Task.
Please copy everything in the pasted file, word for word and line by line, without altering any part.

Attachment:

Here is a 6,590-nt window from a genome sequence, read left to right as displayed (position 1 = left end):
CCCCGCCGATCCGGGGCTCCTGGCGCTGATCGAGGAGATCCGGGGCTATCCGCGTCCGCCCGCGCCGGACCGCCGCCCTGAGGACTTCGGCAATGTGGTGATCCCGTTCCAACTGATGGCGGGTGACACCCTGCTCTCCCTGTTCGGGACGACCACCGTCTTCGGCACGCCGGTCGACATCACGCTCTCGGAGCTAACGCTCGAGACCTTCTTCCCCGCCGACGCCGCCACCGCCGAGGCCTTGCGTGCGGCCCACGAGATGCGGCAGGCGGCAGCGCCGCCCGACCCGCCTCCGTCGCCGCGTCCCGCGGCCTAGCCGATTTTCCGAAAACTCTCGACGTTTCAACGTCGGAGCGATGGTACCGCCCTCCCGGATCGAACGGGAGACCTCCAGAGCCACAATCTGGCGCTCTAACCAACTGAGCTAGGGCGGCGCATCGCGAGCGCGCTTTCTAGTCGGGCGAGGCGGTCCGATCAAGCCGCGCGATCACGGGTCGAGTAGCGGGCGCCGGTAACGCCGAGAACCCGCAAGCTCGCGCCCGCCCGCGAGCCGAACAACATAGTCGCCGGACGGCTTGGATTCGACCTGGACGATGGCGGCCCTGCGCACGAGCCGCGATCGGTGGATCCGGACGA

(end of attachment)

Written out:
Here is a 6,590-nt window from a genome sequence, read left to right as displayed (position 1 = left end):
CCCCGCCGATCCGGGGCTCCTGGCGCTGATCGAGGAGATCCGGGGCTATCCGCGTCCGCCCGCGCCGGACCGCCGCCCTGAGGACTTCGGCAATGTGGTGATCCCGTTCCAACTGATGGCGGGTGACACCCTGCTCTCCCTGTTCGGGACGACCACCGTCTTCGGCACGCCGGTCGACATCACGCTCTCGGAGCTAACGCTCGAGACCTTCTTCCCCGCCGACGCCGCCACCGCCGAGGCCTTGCGTGCGGCCCACGAGATGCGGCAGGCGGCAGCGCCGCCCGACCCGCCTCCGTCGCCGCGTCCCGCGGCCTAGCCGATTTTCCGAAAACTCTCGACGTTTCAACGTCGGAGCGATGGTACCGCCCTCCCGGATCGAACGGGAGACCTCCAGAGCCACAATCTGGCGCTCTAACCAACTGAGCTAGGGCGGCGCATCGCGAGCGCGCTTTCTAGTCGGGCGAGGCGGTCCGATCAAGCCGCGCGATCACGGGTCGAGTAGCGGGCGCCGGTAACGCCGAGAACCCGCAAGCTCGCGCCCGCCCGCGAGCCGAACAACATAGTCGCCGGACGGCTTGGATTCGACCTGGACGATGGCGGCCCTGCGCACGAGCCGCGATCGGTGGATCCGGACGA